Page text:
Erupting Feelings and Lesson Ideas

It’s fall and pumpkin spice is all around us! So why not add a little pumpkin to our lesson feelings.

Pumpkin Volcano

Making a pumpkin volcano is easy as 1-2-3.

1) Simply scoop out the middle of pumpkin.
I used a small pie pumpkin. Photo by Kristina Paukshtite on
2) Next fill with baking soda.
3) Pour in vinegar and watch the magic happen.

Lessons to partner with pumpkin volcanos:

1. Flipping your lid

My favorite lessons with kids have been about the brain, mindfulness, and the mind body connection. I particularly love and always use the MindUp curriculum and The Responsive Counselor’s “Flipping Your Lid” lesson.

You can use the volcano as a hook or during the lesson to really give the kids a chance to visualize the idea of “flipping your lid.”

I pour in baking soda and give them examples of things that might already have us slightly on edge or “full.” For example, our parents are divorcing, a grandparent is sick, or we miss our pet when we are at school. You also pre pour in the baking soda and use these examples as you pour in vinegar to share out we feel like are in “danger,” but really we are not.

Then as I pour in the vinegar we talk about things that might trigger our amygdala. For example, a hard test or someone making fun of us.

Then we watch and talk about how the bubbles and eruption is like our brain flipping our lid. We need to do something to calm our brain down again.

2. Self Regulation and the body

The pumpkin volcano is a great visual to talk about how any feeling can have an effect on our body. Sometimes feelings of excitement over come our body and we get to wild, talkative, or “out of control.” Yes we are soooo excited to be making pumpkin volcanos and that is great, but we can’t let our amygdala take over.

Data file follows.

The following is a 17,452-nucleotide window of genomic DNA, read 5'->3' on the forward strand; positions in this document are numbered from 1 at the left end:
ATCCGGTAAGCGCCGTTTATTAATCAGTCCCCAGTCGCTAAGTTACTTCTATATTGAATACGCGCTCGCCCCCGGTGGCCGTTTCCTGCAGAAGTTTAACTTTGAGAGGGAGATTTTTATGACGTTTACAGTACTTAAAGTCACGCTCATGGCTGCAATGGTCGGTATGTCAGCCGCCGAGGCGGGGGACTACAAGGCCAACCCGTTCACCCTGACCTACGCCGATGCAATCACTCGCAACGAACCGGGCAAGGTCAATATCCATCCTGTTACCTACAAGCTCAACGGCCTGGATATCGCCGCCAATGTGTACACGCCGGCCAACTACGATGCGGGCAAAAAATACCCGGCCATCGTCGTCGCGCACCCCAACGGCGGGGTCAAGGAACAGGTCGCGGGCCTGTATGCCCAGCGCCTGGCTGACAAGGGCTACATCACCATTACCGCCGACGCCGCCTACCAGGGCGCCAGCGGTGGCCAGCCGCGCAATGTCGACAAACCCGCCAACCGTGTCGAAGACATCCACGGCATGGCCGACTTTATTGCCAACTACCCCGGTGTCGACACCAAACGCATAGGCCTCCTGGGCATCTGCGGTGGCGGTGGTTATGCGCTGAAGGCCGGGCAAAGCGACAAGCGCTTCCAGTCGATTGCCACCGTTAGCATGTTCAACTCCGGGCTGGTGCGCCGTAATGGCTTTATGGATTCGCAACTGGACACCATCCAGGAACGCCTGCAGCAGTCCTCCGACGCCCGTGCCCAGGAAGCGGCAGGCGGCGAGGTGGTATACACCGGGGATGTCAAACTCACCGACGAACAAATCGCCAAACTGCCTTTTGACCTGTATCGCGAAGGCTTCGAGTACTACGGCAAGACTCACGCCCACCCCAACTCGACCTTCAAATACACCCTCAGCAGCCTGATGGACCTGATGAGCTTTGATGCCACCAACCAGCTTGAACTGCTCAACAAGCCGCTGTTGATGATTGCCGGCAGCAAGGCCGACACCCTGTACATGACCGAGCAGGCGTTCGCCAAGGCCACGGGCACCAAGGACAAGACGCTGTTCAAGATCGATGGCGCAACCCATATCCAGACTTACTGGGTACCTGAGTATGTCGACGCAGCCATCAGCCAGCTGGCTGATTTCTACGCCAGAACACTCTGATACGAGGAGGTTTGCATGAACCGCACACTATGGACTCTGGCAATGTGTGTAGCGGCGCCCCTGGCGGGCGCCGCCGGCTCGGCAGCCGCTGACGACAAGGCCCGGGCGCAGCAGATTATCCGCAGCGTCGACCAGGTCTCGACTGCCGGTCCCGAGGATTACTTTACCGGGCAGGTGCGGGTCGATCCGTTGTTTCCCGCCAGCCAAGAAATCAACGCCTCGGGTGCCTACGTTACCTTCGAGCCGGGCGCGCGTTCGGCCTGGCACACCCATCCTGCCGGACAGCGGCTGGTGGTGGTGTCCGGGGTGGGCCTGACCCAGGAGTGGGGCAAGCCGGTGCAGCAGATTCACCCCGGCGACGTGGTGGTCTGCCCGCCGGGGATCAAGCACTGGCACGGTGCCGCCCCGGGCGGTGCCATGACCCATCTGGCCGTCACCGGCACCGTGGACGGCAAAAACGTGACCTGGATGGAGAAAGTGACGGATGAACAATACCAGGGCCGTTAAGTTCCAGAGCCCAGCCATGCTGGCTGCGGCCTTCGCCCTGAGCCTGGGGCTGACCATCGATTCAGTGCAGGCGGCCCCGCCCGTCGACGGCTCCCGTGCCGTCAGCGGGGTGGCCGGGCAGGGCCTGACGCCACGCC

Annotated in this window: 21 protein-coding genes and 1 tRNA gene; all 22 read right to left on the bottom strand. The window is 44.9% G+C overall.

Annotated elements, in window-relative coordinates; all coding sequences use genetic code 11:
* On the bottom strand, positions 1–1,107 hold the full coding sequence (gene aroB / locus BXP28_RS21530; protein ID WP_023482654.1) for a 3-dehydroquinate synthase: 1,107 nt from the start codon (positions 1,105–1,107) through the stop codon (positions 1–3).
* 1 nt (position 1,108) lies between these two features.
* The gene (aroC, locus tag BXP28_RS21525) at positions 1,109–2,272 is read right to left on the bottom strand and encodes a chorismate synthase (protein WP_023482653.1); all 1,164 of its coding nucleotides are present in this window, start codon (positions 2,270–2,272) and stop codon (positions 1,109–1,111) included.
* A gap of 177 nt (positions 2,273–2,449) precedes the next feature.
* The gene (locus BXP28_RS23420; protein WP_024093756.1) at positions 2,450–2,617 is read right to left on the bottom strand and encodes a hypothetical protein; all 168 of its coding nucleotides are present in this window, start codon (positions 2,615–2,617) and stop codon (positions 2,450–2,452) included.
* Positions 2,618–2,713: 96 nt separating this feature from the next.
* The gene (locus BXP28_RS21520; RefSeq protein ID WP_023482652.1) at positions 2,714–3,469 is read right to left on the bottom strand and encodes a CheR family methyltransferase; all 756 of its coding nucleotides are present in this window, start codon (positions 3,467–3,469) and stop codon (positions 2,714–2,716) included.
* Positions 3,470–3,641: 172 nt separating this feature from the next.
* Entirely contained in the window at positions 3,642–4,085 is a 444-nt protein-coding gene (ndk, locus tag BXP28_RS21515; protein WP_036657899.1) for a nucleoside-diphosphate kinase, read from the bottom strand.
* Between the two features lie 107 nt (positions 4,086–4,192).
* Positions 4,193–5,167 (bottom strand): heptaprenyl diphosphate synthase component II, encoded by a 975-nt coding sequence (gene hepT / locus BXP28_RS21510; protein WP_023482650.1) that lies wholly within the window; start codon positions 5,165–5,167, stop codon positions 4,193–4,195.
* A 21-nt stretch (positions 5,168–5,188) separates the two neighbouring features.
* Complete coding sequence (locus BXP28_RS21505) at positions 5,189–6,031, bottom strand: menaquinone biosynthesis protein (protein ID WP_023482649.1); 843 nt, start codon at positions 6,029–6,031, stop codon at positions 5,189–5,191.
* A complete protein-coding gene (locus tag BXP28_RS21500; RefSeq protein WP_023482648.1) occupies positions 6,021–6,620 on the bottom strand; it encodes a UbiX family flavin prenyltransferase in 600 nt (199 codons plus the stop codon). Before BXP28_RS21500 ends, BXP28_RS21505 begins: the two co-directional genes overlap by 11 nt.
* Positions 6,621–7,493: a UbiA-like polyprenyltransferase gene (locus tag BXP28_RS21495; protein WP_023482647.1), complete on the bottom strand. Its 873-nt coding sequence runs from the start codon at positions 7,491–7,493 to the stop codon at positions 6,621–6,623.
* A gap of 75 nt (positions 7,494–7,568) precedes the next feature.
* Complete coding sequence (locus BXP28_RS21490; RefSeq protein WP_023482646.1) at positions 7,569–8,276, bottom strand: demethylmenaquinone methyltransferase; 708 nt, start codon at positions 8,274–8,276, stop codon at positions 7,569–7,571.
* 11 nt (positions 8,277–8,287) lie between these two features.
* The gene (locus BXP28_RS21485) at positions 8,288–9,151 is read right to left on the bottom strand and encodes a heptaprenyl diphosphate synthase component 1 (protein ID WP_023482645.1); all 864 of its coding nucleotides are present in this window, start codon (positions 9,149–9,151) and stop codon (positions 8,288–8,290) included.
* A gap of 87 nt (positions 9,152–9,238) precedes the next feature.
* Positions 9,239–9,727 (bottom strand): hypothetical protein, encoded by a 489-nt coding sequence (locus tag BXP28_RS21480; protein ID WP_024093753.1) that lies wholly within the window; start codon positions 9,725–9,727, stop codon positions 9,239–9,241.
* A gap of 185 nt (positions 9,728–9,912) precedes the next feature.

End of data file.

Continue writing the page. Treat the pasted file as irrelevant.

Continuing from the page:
Photo by Andrea Piacquadio on
3. Zones of regulation

The more baking soda and vinegar you add the bigger the eruption. So get yourself 4 little pumpkins and fill them each with a different level of baking soda. Then pour in the vinegar and talk ask students to observe the different reactions.

Compare and relate this to the zones of regulation.

Photo by Public Domain Pictures on
Photo by Nick Bondarev on
4. My mouth is a volcano

Want to help an individual or small group control their blurting? This is a great hook into a lesson on blurting and self management.

Photo by Max Fischer on
5. Consequences

Remember the classic lesson on squeezing out all the toothpaste and then trying to get it back in the tube?

This is a fun fall twist. Once the vinegar has bubbled over it’s hard to get back into the pumpkin. Similar to when we get angry and say words we don’t mean or act without thinking of the consequences.

Happy Fall Y’all!

Leave a Reply

Fill in your details below or click an icon to log in: Logo

You are commenting using your account. Log Out /  Change )

Twitter picture

You are commenting using your Twitter account. Log Out /  Change )

Facebook photo

You are commenting using your Facebook account. Log Out /  Change )

Connecting to %s